17-Year-Old Indian Girl's Suicide Is Closer to Home Than We Might Think

Headlines have been glaring at me for the last couple of days, telling me that a 17-year-old girl in India killed herself after being gang-raped. Inevitably, a line follows about the 23-year-old Indian medical student who was violently sexually assaulted on a bus in front of her boyfriend, then robbed and left in critical condition (she is currently in a Singapore hospital with severe physical damage, including head trauma). Only in the details does it start becoming apparent that the 17-year-old who poisoned herself did so after the police continuously failed her.

89% of reported* violent crimes in India last year were against women. That’s not even a statistic, that’s an outrage. The 17-year-old girl who was assaulted by several men was forced to go from “pillar to post” just to get her case registered. Once she had, one police officer tried to convince her to withdraw her case. According to her sister, the police also pressured her to accept a cash settlement or marry one of her attackers. There are reports in India of police officers refusing to register rape complaints, which explains why this girl had to go to several stations before getting far enough with her case to at least be patronized while getting no help whatsoever.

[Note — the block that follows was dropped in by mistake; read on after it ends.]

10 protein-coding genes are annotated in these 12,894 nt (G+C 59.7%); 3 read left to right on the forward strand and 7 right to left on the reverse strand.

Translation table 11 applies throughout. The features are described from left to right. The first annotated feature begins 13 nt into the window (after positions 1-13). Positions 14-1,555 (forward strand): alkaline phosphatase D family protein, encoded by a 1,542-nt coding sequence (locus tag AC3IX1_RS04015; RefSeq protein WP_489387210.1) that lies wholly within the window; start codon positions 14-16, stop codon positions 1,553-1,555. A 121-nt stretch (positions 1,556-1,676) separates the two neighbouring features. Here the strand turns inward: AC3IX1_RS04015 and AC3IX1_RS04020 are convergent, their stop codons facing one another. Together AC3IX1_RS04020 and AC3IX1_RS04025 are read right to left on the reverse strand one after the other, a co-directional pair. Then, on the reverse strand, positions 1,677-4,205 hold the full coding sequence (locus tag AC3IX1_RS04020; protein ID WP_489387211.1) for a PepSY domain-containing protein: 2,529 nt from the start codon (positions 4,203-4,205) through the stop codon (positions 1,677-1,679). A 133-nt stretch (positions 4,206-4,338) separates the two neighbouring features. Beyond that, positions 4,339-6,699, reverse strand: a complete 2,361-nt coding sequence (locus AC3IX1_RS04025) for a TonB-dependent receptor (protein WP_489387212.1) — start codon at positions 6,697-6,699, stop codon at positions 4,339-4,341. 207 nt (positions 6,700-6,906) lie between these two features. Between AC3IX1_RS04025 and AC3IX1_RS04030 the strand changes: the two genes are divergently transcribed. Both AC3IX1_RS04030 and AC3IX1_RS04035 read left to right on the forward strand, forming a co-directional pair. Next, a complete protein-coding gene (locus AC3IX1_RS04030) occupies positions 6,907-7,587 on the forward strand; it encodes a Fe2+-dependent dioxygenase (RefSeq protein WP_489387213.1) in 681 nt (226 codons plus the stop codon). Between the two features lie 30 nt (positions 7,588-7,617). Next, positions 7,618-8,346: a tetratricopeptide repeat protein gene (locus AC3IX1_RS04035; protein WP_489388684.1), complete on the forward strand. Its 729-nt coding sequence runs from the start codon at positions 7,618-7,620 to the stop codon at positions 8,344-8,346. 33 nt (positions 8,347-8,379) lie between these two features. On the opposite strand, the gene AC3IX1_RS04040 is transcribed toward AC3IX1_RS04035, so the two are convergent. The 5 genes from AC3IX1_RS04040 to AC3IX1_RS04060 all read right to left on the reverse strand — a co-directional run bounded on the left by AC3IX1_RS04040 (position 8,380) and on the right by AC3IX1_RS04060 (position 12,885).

Her attackers were detained (not yet arrested) only after they were named in her suicide note, and I can’t help but think that the headlines have been misrepresenting what really happened. It seems that this girl committed suicide not after being gang-raped, but after being treated like a pariah by her judicial system. I can’t begin to fathom the hopelessness of not being able to feel safe in a place as public as a bus, let alone in a police station where help and justice are to be expected. Women and men alike have been protesting vehemently in India, as this is the second jarring case of sexual assault within a month.